One advantage of ESCs has been that most types of adult stem cells cannot be multiplied outside of the body for very long, embryonic ones may replicate in the lab indefinitely. But Atala’s amniotic stem cells grow as fast outside the body as ESCs (doubling every 36 hours), and he’s now been growing the same cell line for two years with no indication of slowing.

ESC researchers have desperately tried to downplay these findings, to the extent that The New York Times, which told readers three years ago that there were no cures or treatments involving ASCs, refused to even mention Atala’s work. Newsweek International did make note of it but claimed, ”Many scientists are quick to emphasize that comprehensive human trials are still many years away.”

The magazine is correct only if ”years away” means ”years ago.” As Atala himself has noted, amniotic stem cells are identical to placental stem cells. The New England Journal of Medicine carried one paper on a placenta stem cell trial back in 1996 and another paper two years later. There’s been an ongoing clinical trial since 2001 to treat sickle cell anemia.

Backers of more funding for ESC research are also quick to point out that Atala himself, after his article was published, wrote in a letter: ”It is essential that National Institute[s] of Health-funded researchers are able to fully pursue embryonic stem cell research.” But as I observed two years ago, ASC researchers almost always say something like that after making a breakthrough. NIH is the hand that feeds them and NIH likes handing checks to ESC researchers. There’s also nothing to be gained by angering colleagues whose livelihoods are based on tinkering with ESCs, if not actually accomplishing anything.

ESCs certainly had a head start in the race to develop all types of cells from a single one. But that gap has either been rapidly narrowed or even erased. Meanwhile the ASC advantage in therapies grows by the month.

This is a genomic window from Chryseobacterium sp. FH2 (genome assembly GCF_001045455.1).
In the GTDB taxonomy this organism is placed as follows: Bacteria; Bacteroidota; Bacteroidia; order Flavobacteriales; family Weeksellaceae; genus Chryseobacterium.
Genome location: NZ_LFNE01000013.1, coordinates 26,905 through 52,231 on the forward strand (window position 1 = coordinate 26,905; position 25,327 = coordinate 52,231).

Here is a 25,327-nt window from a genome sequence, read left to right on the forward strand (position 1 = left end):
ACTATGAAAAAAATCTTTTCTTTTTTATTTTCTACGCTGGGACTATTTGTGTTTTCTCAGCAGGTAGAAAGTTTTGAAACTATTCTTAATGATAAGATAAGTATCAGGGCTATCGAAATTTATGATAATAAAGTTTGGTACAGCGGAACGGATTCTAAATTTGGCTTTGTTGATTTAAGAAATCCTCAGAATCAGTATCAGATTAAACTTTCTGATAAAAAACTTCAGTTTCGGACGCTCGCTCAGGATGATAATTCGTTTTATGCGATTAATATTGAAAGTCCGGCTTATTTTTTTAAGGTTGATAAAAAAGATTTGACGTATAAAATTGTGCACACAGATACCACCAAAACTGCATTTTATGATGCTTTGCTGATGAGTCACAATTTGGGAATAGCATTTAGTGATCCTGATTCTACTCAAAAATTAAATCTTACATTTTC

Which leaves us with a final but very important question. When will the ESC promise pay off? When can we expect something more from them than arcane articles in medical journals (though repeatedly portrayed as miracle breakthroughs in The New York Times)? You know, like, well, actually making sick people better?

The standard answer is in about a decade, which must be true because it’s been ”in about a decade” for years now. Yes widen, lengthen and deepen that federal trough enough and toss in lots of state funding from places like California (3 billion bucks over ten years) and we just might be able to do with an ESC in 2017 what we can with an ASC today. But one leading ESC scientist says even that may be far too optimistic. That scientist is none other than the University of Wisconsin’s James Thomson himself.

Adult stem cells have rebuilt human heart muscle, blood vessels, and aortas.

In addressing a convention in February, Thomson pointed out that obstacles to therapeutic ESC research are daunting. Among them is that ES cells require the recipient to permanently use dangerous immunosuppressive drugs and that they have a nasty tendency to form into teratomas — which means ”monster tumor.” Said Thomson, ”I don’t want to sound too pessimistic because this is all doable, but it’s going to be very hard.” Further, ”It’s likely to take a long time.” How long? The Associated Press writer present characterized it as "likely decades away." That’s a minimum of 20 years, with no maximum.

As to what we can expect from those therapies, as the AP writer quoting Thomson put it: ”One day, some believe the [embryonic stem] cells will become sources of brain tissue, muscle and bone marrow to replace diseased or injured body parts.” In other words, they’ll be able to do what ASCs do right now. Muscle? In the last few years, doctors have used ASCs to rebuild hearts and livers not in Petri dishes but in live humans. Marrow? As noted, marrow stem cells have been curing people for half a century.

Finally, neuronal stem cells have treated brain diseases like Parkinsonism in animal models and assuredly will soon enter human testing. Not soon enough, to be sure, but certainly a lot earlier than ”decades.” Autopsies on bone marrow recipients have found that some of the cells made their way to the brain and became nerve cells. Whether this was actually therapeutic remains unknown. So let’s just give the ESC researchers all the money they want for their decades away promise, mindful that those funds could have gone to ASC research projects treating and curing humans today. Then perhaps they’ll announce that, given enough money and perhaps decades, they’ll also build a computer with the processing power of a dime-store calculator.


Read Michael Fumento’s additional work on stem cells and on biotechnology.